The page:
Wednesday, 14 July 2010

Daddy Issues

I think daddy issues can be likened to an original sin. That is, wherever or whenever it first began, a vicious cycle has since spiraled unavoidably from it.

The anecdotal evidence is often astonishing. It's almost as if it's possible to trace every unexplainable esteem-related quirk to one's father's involvement in his or her developmental years.

The issues often appear to weigh heavier on the female side of the story. John Mayer even wrote the song Daughters to lament about the problem. There are enough implications in both folklore and psychology academia to suggest that any wayward upbringing on the father's part has considerable repercussions on the developmental state of his little girl, many of which are irreversible.

Some other sources suggest too that sons aren't spared. In The Game, Mystery's esteem problems are linked to his father's violent role as head of the family. Recent psychology research, particularly inclined towards the evolutionary side, has found more support for parenting problems linked to the father than the mother.

But whatever it is, and whichever gender daddy issues afflict more, the quality of a man's role as a father undoubtedly plays a significant part in the building of a child's personality, character and esteem. And given the dismal track record of men for being responsible, it doesn't come as a surprise that so many people face daddy issues, who will later go on to perpetuate their own daddy issues on their children.

Evolutionary psychology would assert that paternity uncertainty is a reason for a male's tendency to be less interested in child-rearing. Men are also not equipped with maternal instinct, which is such a strong mechanism that motivates women to care for their children, regardless of their own conditions, states of mind or even age. Maternal instinct has probably served to ensure that women will rise above the occasion no matter what to meet the needs of their children.

And on the whole, men tend to be more anti-social and avoidant. To date, I know of very few fathers who demonstrate love, even if they really love their kids very much. Males simply find it tough to put aside their prides and egos. Many a family has been destroyed by a man's inability to accept that he is wrong. A common consequence is the man's avoidance of the issue, a refusal to share the burdens of the problem or even admit his incompetence, which often leads to alcoholism and domestic violence. As one author put it quite succinctly, men would rather be respected than loved.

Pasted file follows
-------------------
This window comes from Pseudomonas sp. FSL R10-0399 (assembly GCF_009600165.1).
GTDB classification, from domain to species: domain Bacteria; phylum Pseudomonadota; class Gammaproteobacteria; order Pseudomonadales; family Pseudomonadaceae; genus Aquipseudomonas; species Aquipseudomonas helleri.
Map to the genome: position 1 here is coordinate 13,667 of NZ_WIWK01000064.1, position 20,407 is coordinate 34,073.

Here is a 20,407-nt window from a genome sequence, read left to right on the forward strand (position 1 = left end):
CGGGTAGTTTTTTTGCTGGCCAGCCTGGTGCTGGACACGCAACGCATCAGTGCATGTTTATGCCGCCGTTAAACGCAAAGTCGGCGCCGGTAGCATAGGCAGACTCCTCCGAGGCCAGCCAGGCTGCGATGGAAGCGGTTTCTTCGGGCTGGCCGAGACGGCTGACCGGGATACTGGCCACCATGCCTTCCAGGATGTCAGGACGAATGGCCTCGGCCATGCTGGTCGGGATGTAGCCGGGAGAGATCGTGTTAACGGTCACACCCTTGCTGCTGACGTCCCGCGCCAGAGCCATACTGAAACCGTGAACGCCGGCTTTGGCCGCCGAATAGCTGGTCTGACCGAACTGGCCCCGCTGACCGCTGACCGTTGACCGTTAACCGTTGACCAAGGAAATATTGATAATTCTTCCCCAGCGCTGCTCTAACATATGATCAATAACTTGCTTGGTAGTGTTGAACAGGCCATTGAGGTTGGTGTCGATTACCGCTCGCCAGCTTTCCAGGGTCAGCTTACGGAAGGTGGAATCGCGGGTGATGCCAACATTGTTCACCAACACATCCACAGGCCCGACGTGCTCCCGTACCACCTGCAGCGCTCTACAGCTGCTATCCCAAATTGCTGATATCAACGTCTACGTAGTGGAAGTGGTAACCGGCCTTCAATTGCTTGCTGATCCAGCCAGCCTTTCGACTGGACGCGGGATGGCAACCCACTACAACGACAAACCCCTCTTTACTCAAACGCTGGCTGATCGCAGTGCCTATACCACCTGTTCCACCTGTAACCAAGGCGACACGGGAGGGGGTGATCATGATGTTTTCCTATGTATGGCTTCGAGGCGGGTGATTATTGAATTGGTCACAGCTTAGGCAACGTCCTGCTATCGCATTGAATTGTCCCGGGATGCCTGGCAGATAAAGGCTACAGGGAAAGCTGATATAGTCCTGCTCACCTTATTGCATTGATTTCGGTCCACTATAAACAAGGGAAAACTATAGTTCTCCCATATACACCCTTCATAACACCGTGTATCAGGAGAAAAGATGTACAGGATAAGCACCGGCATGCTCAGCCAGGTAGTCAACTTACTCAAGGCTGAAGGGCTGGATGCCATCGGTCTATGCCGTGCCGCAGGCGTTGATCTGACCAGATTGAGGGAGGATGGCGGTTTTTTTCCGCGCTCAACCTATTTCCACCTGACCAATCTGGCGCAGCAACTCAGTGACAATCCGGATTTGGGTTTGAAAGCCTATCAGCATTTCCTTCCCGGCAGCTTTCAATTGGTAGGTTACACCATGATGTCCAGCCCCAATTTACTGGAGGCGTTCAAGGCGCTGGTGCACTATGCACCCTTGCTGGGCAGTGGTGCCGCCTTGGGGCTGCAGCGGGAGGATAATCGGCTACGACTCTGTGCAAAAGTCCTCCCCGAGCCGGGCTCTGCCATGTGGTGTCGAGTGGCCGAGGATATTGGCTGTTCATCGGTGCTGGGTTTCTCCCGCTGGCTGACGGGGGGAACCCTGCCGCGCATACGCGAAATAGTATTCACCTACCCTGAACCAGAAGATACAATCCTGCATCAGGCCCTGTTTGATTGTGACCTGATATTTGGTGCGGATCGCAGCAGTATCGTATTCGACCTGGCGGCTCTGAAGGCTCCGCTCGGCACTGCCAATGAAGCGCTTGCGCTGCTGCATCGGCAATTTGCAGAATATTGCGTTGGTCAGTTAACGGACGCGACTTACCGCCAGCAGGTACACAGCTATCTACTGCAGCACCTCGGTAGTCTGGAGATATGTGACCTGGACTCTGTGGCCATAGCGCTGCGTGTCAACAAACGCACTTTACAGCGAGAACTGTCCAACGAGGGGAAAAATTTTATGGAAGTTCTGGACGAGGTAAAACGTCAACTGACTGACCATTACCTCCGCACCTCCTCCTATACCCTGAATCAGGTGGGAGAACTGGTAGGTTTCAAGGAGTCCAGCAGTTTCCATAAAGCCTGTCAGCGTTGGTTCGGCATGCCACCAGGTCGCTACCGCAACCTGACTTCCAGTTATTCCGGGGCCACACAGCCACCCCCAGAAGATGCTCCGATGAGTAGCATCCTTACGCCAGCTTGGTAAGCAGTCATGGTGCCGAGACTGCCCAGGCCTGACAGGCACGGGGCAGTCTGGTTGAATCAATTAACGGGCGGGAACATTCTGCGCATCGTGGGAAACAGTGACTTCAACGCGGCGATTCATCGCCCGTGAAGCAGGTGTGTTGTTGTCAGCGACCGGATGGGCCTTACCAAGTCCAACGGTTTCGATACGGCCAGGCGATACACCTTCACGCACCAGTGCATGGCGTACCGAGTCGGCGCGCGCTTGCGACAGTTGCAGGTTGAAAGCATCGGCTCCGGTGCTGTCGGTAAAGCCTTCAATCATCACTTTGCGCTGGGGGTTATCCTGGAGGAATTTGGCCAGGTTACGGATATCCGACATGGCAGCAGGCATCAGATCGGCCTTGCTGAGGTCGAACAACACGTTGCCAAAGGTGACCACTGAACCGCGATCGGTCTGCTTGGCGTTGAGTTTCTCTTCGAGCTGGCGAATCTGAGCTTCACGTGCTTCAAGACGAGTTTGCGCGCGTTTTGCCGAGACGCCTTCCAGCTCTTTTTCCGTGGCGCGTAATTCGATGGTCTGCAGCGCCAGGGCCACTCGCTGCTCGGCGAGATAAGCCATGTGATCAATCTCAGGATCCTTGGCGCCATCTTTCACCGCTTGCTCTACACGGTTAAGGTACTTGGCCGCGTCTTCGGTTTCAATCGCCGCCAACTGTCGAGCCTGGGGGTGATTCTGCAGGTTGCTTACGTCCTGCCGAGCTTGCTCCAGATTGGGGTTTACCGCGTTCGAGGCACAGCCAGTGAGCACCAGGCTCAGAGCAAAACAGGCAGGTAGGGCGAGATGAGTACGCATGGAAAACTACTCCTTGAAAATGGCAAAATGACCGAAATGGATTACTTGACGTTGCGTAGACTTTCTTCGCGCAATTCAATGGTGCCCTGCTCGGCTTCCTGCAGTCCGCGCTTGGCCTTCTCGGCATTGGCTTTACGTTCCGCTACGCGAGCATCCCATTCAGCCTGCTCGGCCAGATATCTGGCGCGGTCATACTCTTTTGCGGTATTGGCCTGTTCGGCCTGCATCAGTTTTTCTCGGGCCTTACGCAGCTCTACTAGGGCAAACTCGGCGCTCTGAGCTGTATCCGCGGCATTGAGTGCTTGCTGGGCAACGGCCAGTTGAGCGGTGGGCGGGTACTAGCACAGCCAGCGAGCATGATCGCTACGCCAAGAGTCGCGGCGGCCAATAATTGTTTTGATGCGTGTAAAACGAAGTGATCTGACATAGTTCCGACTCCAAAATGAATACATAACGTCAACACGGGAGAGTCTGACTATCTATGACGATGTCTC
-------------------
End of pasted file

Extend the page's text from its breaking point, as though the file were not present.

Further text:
Girls with daddy issues have problems dealing with relationship issues that range from sex and commitment to insecurity. Boys with daddy issues often find it difficult to remove the negative parts of their fathers when dealing with their own future families, or the world at large, eventually becoming the men they resented when growing up. A theme is apparently consistent - the father figure is possibly a significant model that aids the child in nurturing his or her understanding of the world so that he or she may better navigate it. It could be akin to the developmental psychological process of imprinting. At a tender age where the world is a blur, it comes as no surprise that children desperately seek to replicate the behaviours of worthy role models. We could be evolutionarily adapted to turn particularly to our fathers to program our understanding of the world, or it could be some other reason.

Regardless, daddy issues thus get perpetuated. By seeking the same kind of men their fathers were, women will resume the cycle by giving their kids the same 'bad' dads. By turning into their fathers, men will resume the cycle by being 'bad' dads.

Here's an excerpt from The Game that drives home the point lucidly for women:

"For most of their childhood, females are conditioned to act subservient to male authority figures. Once they grow up, a certain subset of them ... move through the world psychologically stunted, constantly dumbing themselves down in the presence of the opposite sex. They believe that the techniques they used to manipulate their fathers will work just as well on the rest of the world, and often they're right."

As for the male side of the story, how Mystery resented his dad so much but eventually became him was also well plotted out. His father was an aggressive man who often resorted to violence to get his way. Mystery built his worldview around that, whether he knew it or not.

So guys, think carefully about whether you're ready before you start that family - more likely than not, the family you start will be a world of your own doing where the fate of its inhabitants is at mercy.

2 comments:

wei said...

i believe that our societal trends e.g. increasing feminism, decreasing chauvinism, snag may be changing things around in a few decades time. so females have to think twice too :D

Jose said...

perhaps, perhaps. although a part of me still suspects that core problems don't ever change, regardless of how the periphery does.

for instance, despite 'feminism' (whatever that really means), or perhaps more properly defined, female empowerment, women who earn more than the average man does still seek mates who earn more than them. it's not like earning more money will allow the roles to be switched.

food for more thought! :]